|A loan exhibition from the Museum of Gold in Lima, Peru, this 90-piece collection of Inca gold artifacts features goblets, masks, jewelry, weapons, instruments and ritual knives and other objects used for shamanic and burial rituals produced by Inca goldsmiths between 400 B.C. and 600 A.D. Video clips and a special stereoscopic laser display aim to provide additional insight into the mysticism of the Inca. |
Besides exhibits from the era of the Incas, the exhibition shows a large number of gold objects from different cultures, which were annexed peacefully or forcefully by the Incas during their period of glory.
This empire extended over almost 5,000 kilometres (from north to south), along the Andes and the Pacific coast and Quetchua was the official language in the Inca empire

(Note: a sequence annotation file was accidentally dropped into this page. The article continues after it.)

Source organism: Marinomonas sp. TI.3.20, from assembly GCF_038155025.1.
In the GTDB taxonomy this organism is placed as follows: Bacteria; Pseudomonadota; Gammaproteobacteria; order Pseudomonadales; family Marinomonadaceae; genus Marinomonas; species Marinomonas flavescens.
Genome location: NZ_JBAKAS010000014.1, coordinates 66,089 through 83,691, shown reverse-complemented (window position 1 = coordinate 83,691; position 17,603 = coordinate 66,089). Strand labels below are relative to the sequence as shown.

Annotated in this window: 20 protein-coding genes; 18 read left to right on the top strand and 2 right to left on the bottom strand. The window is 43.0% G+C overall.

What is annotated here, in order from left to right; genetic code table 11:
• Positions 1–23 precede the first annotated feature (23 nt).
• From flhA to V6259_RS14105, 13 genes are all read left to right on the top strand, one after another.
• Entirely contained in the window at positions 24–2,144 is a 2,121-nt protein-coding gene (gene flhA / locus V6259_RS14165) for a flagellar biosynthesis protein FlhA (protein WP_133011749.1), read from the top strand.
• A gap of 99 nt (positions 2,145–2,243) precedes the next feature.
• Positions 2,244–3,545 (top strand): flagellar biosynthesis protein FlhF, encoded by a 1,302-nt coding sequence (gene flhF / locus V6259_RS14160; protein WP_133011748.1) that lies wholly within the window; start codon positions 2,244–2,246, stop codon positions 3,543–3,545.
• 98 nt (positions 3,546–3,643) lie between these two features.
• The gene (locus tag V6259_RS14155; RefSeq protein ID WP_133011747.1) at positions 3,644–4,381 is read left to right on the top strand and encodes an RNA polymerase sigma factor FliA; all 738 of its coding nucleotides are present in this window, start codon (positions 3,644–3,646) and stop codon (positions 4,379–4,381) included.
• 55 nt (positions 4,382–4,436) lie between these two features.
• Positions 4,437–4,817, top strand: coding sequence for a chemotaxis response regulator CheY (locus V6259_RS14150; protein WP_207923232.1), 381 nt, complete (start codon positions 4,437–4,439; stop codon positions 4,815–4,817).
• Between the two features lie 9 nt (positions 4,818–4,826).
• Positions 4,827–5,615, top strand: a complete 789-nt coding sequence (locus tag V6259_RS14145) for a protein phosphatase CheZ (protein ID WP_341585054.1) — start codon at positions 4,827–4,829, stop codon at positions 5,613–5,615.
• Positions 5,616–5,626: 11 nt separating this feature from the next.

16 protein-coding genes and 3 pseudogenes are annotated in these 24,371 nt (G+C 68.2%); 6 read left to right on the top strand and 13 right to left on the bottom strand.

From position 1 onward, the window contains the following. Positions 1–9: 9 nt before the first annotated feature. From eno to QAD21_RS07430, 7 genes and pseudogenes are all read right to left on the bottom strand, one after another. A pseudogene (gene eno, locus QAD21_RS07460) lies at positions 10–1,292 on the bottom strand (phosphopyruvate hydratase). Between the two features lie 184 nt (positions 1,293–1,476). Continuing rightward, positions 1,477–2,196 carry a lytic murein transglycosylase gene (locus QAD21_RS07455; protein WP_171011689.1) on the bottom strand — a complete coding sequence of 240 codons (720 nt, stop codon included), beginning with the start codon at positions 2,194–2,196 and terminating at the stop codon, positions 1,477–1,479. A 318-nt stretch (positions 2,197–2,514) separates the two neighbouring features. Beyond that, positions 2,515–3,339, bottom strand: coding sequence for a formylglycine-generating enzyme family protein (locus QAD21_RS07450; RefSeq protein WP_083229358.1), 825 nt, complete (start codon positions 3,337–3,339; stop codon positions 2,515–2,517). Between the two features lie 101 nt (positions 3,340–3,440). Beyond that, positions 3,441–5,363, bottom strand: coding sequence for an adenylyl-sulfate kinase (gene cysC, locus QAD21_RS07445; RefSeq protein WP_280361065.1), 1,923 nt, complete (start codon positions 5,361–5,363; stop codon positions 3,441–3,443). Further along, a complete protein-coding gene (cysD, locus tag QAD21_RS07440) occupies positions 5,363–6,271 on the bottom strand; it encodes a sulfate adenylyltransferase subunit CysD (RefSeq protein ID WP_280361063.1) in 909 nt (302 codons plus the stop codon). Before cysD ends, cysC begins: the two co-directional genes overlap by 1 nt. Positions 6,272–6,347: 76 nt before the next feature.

Cuzco was the political, religious and cultural centre of the gift of the gods without material value. For the spanish empire. Not only the ruler resided in the large town, but there was also the main shrine, the sun temple and the main place for education. During the arrival of the first Spaniards in Peru, up to 200,000 people should have lived in Cuzco.
For the Inca, gold was the symbol of the sun, of beauty and a conquerors, however, gold meant only wealth – a historical misunderstanding, which finally led to the destruction of the giant Inca empire.
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